The Incompetent Consumer Shops for a Bike

I have been meaning to but deck furniture for two years. And lamps for the house. And new furniture for the familty room and the kitchen. Everything I look at looks ugly. I can’t convince myself to but anything. About 13 years ago I went shopping for a touring bike. I couldn’t pull the trigger on one. I did end up with a nice recumbent though. And a few years later I bought my Bike Friday. But no touring bike.

Today I decided to test ride a new touring bike. Again. The cold weather kept me indoors until 1. I called Bicycle Space to see if they had a Surly Disc Trucker in my size available to ride but they didn’t. My local bike shop, Spokes Etc., is also a Surly dealer but I rarely see Surly touring bikes on display. I checked REI.com for its Safari bike, also with disc brakes, and it said there were none in stock locally. Really?

I decided to go try my luck at the Bailey’s Crossroads REI shop anyway. They indeed had a Safari in my size ready to test ride. After some annoying paperwork absolving REI from liability and putting all the risk (however minute) of a test ride on me, I took off for a ride. In their alley and parking lot. The bike was very nice. It had wide tires and itty bitty gears for climbing the steep hill behind the store. It had handlebars that looked a bit like an infinity symbol. They looked cool but I really didn’t much like them. The brakes were located on the horizontal part closest to me which I found awkward, which is not a good thing. You want to have the brakes at hand when big metal things get in your way. The curves in the bars were bent in a strange way so that what looked super comfortable was actually ergonomically unfriendly. So I took a pass.

On the way home, just for the heck of it, I swung by my local Spokes. I was shocked to see exactly the right Disc Trucker hanging in the display area. Without signing a liability waiver (thank you Spokes) I took off around the neighborhood. There was serious like. I returned to the shop and put my Brooks Flyer leather saddle on it.

While the saddle was going on, a man about my age came in with his Disc Trucker. “Buy that bike. You’ll love it.” He commutes on the Mount Vernon Trail on his. That’s a pretty good recommendation. The salesperson started to talk abou the bike. Then I told him that I have several friends with Surly bikes and they are all happy with their purchases.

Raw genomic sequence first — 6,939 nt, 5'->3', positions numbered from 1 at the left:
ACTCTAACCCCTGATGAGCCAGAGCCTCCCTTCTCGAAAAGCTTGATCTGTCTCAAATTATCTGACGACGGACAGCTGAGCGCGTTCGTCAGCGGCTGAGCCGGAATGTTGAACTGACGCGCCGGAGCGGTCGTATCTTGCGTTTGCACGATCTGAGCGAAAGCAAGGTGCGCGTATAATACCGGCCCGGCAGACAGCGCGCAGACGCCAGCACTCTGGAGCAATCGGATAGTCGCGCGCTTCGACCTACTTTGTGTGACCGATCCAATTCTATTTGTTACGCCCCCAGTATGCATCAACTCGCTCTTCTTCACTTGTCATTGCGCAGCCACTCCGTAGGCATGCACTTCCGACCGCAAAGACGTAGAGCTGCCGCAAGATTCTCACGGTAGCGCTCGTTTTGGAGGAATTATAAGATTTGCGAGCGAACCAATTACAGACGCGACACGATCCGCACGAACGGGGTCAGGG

With the Flyer on, I went for another test ride. There was love. Dang this baby is smooth. I was a little put off by the fact that my feet felt like theyr were too far forward on the pedals. They were platform pedals, without toe clips. It’s been ages since I rode a bike with these kinds of pedals. Even with this minor annoyance, I was loving this bike.

I decided to sleep on the purchase but it has now been two hours and I know what I am doing tomorrow. I’m going back to buy me a new bike. First one in eight years. This bike will replace The Mule, which will become my winter/rainy day bike. I might even put snow tires on it.

It’s going to be weird having an odometer that says 00000.

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5 thoughts on “The Incompetent Consumer Shops for a Bike

  1. I like that Spokes as well. It’s on my commute home and more than one time they’ve made small repairs for me knowing I still had Beacon Hill Rd to climb. Only downside is I feel tuneups are expensive there–then again, similar to repairs, they often help move it up knowing it’s my transportation.

  2. Congrats! That sounds like a more fruitful trip than when I went with my father-in-law to REI to pick out a bike, his first new one in about 30 years. We went through a zillion options, he left even more confused, and I told him, “If nothing else, don’t let someone at a shop back home talk you into a bike you don’t need.” Of course, he then went home and bought an expensive road bike that he can’t use on gravel paths. [sigh]

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